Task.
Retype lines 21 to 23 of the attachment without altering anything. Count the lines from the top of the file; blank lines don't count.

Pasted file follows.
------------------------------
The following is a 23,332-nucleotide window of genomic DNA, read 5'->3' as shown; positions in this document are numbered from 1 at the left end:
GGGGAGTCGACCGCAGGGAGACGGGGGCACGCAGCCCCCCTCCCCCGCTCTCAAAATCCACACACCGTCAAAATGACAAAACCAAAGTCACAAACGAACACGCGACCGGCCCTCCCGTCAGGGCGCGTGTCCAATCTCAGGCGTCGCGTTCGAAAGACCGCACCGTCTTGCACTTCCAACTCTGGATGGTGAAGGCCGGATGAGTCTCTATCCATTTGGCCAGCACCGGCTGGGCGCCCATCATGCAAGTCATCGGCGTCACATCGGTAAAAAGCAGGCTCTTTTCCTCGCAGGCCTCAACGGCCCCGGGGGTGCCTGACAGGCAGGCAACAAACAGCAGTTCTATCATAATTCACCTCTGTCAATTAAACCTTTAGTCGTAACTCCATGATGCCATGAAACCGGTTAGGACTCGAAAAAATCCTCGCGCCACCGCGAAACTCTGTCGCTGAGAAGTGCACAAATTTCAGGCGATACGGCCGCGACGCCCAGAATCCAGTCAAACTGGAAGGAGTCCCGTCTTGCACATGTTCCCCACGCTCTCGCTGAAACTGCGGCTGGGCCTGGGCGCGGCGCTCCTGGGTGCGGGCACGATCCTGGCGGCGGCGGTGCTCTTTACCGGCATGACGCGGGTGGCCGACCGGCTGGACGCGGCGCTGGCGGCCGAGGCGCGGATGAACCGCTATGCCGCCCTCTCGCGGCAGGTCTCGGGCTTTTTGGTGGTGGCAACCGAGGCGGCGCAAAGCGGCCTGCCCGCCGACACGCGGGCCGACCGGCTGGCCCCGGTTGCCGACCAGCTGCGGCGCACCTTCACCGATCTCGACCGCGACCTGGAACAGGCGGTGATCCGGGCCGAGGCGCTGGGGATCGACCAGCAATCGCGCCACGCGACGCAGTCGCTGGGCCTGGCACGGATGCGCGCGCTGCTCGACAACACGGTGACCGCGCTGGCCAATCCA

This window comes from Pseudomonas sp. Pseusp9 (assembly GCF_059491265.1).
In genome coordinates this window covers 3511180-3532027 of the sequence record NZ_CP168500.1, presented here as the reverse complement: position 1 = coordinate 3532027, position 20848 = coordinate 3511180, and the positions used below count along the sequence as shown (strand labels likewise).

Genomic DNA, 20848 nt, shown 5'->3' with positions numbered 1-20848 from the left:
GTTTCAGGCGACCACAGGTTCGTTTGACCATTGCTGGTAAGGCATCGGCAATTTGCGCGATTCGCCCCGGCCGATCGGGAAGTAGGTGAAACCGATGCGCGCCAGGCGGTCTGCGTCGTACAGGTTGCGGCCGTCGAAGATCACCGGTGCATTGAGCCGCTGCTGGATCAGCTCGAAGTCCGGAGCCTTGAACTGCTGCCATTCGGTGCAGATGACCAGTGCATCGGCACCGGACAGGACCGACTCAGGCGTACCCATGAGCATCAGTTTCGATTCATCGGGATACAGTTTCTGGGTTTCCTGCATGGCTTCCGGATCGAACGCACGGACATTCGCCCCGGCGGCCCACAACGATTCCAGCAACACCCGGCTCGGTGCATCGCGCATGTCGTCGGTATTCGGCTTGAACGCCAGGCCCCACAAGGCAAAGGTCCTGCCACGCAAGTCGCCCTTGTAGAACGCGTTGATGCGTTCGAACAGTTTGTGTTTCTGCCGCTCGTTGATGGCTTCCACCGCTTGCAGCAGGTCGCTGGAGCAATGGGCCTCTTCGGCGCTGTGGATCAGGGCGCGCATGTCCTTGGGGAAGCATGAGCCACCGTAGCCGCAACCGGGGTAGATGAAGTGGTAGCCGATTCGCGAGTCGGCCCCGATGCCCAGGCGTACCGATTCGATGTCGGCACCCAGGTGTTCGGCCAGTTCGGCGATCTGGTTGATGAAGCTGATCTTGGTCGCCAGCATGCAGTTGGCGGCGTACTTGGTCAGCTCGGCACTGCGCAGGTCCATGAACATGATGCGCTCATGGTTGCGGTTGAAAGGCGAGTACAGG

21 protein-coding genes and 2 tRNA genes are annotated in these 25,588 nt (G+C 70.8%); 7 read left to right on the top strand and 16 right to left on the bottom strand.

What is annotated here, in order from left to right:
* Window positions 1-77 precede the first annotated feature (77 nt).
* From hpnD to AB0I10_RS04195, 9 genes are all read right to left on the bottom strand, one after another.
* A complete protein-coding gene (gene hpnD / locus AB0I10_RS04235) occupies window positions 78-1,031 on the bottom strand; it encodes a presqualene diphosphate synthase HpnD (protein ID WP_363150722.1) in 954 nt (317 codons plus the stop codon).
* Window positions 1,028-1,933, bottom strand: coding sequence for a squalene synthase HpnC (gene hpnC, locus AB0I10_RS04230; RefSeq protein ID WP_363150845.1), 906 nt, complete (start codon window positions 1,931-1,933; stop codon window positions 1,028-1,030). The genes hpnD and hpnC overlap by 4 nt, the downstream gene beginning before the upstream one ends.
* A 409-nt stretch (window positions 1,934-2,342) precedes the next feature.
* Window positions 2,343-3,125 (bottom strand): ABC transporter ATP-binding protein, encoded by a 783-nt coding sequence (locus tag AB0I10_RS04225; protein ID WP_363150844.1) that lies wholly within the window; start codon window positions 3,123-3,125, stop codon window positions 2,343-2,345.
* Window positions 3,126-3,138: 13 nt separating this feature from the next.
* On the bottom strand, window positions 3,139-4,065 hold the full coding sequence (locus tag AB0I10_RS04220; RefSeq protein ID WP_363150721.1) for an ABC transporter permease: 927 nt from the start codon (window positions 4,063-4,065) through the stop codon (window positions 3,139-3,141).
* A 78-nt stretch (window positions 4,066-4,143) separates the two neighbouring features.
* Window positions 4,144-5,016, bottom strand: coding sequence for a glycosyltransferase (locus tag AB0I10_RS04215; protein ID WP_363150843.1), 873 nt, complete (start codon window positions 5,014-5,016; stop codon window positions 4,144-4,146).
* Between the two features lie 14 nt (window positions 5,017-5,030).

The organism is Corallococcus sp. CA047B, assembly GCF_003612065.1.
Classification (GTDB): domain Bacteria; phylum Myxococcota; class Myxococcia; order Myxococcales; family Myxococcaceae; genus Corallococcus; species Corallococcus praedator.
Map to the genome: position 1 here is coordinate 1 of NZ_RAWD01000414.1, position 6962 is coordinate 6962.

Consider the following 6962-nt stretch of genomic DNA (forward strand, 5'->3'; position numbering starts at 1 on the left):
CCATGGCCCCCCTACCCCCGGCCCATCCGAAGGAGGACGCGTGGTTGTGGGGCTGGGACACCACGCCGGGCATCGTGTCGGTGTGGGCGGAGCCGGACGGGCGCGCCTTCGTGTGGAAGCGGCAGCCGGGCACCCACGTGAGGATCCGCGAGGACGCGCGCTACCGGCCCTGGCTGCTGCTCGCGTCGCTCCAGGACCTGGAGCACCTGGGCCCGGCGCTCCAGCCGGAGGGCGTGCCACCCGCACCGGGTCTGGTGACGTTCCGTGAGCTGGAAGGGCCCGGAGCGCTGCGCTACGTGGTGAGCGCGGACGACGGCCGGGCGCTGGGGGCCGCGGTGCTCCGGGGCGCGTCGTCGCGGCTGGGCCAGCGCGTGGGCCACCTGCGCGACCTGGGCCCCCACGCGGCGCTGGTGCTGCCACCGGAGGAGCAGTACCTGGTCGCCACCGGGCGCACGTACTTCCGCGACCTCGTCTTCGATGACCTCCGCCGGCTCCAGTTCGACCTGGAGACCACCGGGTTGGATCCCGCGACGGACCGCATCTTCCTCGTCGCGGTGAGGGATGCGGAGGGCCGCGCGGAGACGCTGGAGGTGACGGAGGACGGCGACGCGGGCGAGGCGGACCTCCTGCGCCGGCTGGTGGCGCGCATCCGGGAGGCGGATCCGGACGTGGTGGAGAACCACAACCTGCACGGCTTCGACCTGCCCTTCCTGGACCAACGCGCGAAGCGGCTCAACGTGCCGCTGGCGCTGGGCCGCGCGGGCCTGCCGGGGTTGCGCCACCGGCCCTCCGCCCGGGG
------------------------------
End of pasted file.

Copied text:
Classification (GTDB): domain Bacteria; phylum Myxococcota; class Myxococcia; order Myxococcales; family Myxococcaceae; genus Corallococcus; species Corallococcus praedator.
Map to the genome: position 1 here is coordinate 1 of NZ_RAWD01000414.1, position 6962 is coordinate 6962.

Consider the following 6962-nt stretch of genomic DNA (forward strand, 5'->3'; position numbering starts at 1 on the left):